today in black history

April 28, 2017

Earl Lloyd, the first Black to play in a National Basketball Association game, was born on this date in 1928.

Return of the Mack

POSTED: January 29, 2010, 12:00 am

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President Barack Obama appeared at the door of the chamber of the House of Representatives Wednesday night with a broad grin on his face, and strode down the aisle confidently and approached the lectern as if somebody owed him money. Disproving pundits who expected him to be sheepish during his first State of the Union Address, Barack Obama made it clear whom the public elected President in November 2008 and that he was up to the challenge.

Reflecting back on the President’s speech, I can understand MSNBC’s Chris Matthews’ awkward declaration that he forgot Barack Obama was Black. Seeing President Obama standing at the lectern, as he was introduced by House Speaker Nancy Pelosi as “the President of the United States,” was a surreal image in a country where Black men have had little history of possessing “official” power in this country. The ease with which Barack Obama has assumed the mantle as the leader of the “free world” defies centuries of history that saw Blacks in the United States denied their rights. Matthews’ observation, in my mind, was simply the shock that given that history, Barack Obama’s race, at least on that night, was not a factor in his status as the nation’s 44th President.

For Obama, the night represented not so much an opportunity to reclaim the mantle of “change,” as many pundits suggested, but a moment of clarity about his intentions to lead the nation. On so many occasions in the past, Presidents have used the State of the Union as a defense, a rebuttal to the claims of the political opposition. President Obama did not rebut his critics, but instead made the case for his leadership, and by doing so, made it clear that he does not intend to play into the hands of polls, the Republican opposition, or even those wavering in his own party. While many people expected him to play it safe, and speak in a conciliatory tone, President Obama made clear who occupies 1600 Pennsylvania Avenue. In one of the most telling moments of the evening, the President looked squarely at the members of the United States Supreme Court sitting before him and chastised them for their recent ruling on campaign finance law. Though some believe he may have crossed the line, in terms of protocol and federalism, few can deny that the nation’s highest Court is not affected by politics and is political itself. The President’s criticism of the Court was even more dramatic given the obvious tension between he and Justice Samuel Alito, whose nomination Mr. Obama opposed when he was in the Senate.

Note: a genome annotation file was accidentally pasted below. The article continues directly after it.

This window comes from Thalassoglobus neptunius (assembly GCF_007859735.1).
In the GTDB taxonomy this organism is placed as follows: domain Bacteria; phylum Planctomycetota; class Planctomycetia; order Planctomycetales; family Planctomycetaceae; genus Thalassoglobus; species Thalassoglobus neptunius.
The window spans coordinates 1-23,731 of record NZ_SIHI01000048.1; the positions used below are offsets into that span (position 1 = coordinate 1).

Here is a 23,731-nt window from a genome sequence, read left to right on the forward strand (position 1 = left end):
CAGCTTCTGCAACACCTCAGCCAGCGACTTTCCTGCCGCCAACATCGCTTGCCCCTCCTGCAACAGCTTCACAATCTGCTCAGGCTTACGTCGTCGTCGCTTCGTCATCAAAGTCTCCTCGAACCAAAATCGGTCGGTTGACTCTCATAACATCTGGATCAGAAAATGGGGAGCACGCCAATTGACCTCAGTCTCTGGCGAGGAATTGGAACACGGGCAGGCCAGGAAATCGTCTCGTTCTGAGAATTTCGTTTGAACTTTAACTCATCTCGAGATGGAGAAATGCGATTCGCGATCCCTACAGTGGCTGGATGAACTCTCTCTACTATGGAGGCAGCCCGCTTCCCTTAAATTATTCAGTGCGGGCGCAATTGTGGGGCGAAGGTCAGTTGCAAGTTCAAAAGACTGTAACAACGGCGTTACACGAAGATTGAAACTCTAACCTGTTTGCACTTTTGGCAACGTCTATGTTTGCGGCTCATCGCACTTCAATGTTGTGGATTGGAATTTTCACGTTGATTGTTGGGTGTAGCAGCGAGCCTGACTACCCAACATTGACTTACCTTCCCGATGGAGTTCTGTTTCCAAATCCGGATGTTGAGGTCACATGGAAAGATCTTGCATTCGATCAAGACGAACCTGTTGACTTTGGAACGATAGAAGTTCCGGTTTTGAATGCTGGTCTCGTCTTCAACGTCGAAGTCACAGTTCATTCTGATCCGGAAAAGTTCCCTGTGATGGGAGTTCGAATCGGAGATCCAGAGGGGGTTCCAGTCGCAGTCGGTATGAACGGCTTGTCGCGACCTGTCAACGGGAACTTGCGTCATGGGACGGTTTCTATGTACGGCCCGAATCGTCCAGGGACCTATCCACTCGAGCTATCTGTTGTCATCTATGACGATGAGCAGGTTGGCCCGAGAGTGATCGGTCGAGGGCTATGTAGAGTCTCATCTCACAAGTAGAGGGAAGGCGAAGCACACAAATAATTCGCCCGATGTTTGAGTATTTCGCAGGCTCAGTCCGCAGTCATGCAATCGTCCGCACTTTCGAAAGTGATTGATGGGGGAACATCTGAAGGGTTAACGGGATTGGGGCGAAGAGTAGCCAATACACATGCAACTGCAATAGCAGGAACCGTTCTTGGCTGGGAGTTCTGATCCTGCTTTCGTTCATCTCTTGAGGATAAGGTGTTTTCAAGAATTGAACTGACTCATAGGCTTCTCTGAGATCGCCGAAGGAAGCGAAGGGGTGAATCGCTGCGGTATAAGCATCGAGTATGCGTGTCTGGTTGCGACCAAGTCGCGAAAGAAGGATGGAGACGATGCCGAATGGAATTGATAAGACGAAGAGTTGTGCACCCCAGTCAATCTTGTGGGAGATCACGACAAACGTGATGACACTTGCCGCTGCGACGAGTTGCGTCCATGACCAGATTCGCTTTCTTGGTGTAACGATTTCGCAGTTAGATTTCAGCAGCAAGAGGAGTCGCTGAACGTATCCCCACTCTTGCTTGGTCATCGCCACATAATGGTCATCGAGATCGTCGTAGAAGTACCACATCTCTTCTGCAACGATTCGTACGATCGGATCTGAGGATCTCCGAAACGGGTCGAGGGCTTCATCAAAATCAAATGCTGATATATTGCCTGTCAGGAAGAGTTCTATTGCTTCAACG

“What has been missing over the last several months is the President’s swagger; the confidence he exuded on the campaign trail and that convinced Americans that he was the individual that could get the nation back on track.”

What has been missing over the last several months is the President’s swagger; the confidence he exuded on the campaign trail and that convinced Americans that he was the individual that could get the nation back on track. His biggest achievement on Wednesday night was that he did not take the advice of some Democrats who wanted him to pull back from his agenda. Unlike Republicans, Democrats have a tendency to cower at the first sign of criticism. Where Republicans stood by George W. Bush for eight years despite the debacle in Iraq and an economic fiasco, Democrats were ready to abandon ship over the loss of a Senate seat in Massachusetts. Given the tremendous challenges we face as a nation, what is required now is courage and not cowardice. Thankfully, President Obama exhibited the former when he challenged members of both parties to place the interest of the public over politics, and scolded Republicans for using every difference with their Democratic colleagues as an opportunity to run a perpetual campaign.

As for those Republicans, was any picture more telling than an all-white caucus in 2010? What is even more ironic is that today’s Republican Party would have no room for the likes of a Charles "Mac" Mathias, a progressive former Maryland Republican Senator who recently died, or an Edward Brooke, a Black Republican from Massachusetts, who was the first Black to serve in the U.S. Senate in the 20th century and had the courage to oppose President Nixon during Watergate. The GOP has become the party of “right-white” resistance, and it cannot even mask its disdain for the nation’s first Black President or the millions of Americans he seeks to help.

I am not about to claim that President Obama has done everything right. I wish he had delayed pushing health care reform and focused from the outset on job creation. I also wish he would acknowledge that Black Americans are bearing a disproportionate share of the nation’s burdens, from unemployment to health care disparities. For now though, I will acknowledge that his presence and attitude are a vast improvement over the Bush era, and encourage those who support him to do their part and become active in efforts to change this nation for the better.

 
 
 
 
 

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